To streamline the process of atomic and subatomic simulations, researchers developed the computational microscope: a new hybrid method for molecular and quantum modeling.
The atomic and subatomic world is hard to access and experiment with using macroscopic simulation models.
To refine their understanding of matter at the atomic and subatomic scale, scientists use a set of computer simulation programs to model molecular mechanics.
Over the past few decades, the development of computational simulation techniques has helped advance research into several fields like chemistry, biochemistry, and condensed matter physics.
The Computational Microscope: Molecular and Quantum Modeling Made Easy
One of the computer simulation techniques used is Molecular Dynamics. This method is mainly used to study molecular and atomic movement and evolution over time
NAMD (Nanoscale Molecular-Dynamics) is a freeware molecular dynamics program that simulates the molecular mechanics of large atomic systems.
Developed at the University of Illinois at Urbana–Champaign, NAMD was introduced in 1995, and a stable version was released in 2016.
There are other visualization programs (like VMD, also developed at ULUC) that focus on the quantum dynamics of matter. These allow scientists to model the interactions between subatomic particles like electrons, neutrons, and protons.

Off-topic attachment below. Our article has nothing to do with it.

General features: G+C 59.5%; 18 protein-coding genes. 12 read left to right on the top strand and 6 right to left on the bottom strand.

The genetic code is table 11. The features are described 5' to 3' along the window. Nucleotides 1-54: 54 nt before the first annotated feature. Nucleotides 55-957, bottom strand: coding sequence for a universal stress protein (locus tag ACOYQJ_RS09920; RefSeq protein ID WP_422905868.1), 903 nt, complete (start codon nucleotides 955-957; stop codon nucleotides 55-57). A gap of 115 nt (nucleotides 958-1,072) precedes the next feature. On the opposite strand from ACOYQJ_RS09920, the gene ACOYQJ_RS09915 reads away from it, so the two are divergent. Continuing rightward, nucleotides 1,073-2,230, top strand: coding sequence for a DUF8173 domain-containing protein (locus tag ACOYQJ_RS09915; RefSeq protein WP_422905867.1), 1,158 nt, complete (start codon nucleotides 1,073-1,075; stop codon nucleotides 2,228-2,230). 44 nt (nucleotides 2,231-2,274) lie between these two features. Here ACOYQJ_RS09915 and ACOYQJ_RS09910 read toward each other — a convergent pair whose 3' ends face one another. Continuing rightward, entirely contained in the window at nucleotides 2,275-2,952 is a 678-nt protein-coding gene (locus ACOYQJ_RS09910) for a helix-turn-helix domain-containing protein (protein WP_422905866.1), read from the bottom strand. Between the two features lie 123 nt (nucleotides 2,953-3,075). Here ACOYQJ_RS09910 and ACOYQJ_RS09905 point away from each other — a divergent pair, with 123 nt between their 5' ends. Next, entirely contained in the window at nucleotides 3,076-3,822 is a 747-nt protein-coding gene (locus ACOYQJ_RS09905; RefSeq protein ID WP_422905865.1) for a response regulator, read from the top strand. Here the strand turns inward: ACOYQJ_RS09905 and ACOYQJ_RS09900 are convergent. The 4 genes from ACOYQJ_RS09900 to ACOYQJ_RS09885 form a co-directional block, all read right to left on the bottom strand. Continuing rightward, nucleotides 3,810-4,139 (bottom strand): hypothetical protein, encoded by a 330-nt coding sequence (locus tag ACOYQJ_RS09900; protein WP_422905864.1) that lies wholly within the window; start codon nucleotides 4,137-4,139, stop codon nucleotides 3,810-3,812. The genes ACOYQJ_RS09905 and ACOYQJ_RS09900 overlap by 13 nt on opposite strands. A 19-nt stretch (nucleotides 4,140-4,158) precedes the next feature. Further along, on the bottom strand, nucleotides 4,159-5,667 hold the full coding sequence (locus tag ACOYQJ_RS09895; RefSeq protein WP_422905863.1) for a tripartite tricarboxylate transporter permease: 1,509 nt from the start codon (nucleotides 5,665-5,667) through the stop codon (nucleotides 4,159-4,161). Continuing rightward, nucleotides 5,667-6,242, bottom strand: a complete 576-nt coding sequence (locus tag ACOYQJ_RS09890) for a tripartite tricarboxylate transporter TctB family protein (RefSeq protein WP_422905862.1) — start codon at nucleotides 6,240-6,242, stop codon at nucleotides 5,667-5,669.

However, molecular simulations at this very small scale require HPC (high-performance computing) resources.
To model a molecular system in efficient time, the computing environment has to meet certain requirements in terms of processing and storage capacities.
Now, researchers at the University of Illinois at Urbana–Champaign, with experts from the Max Planck Institute for Coal Research (Germany), and the Federal University of Paraiba (Brazil), have developed a new computer modeling method that combines two simulation techniques.
Referred to as a computational microscope, the new method is a hybrid between molecular dynamics (MM) and quantum dynamics. It also has the capabilities of both NAMD and VMD programs.
Basically, researchers took their NAMD program and updated it with quantum dynamics feature.
The new QM/MM interface, which is freely available, will streamline the work of preparing, running, and analyzing molecular simulations.
“We set it up so that researchers can easily choose how they will partition their own systems,” said Luthey-Schulten co-leader of the research and NAMD developer. “My own students are trying it out, and most of them are able to do it without much difficulty.”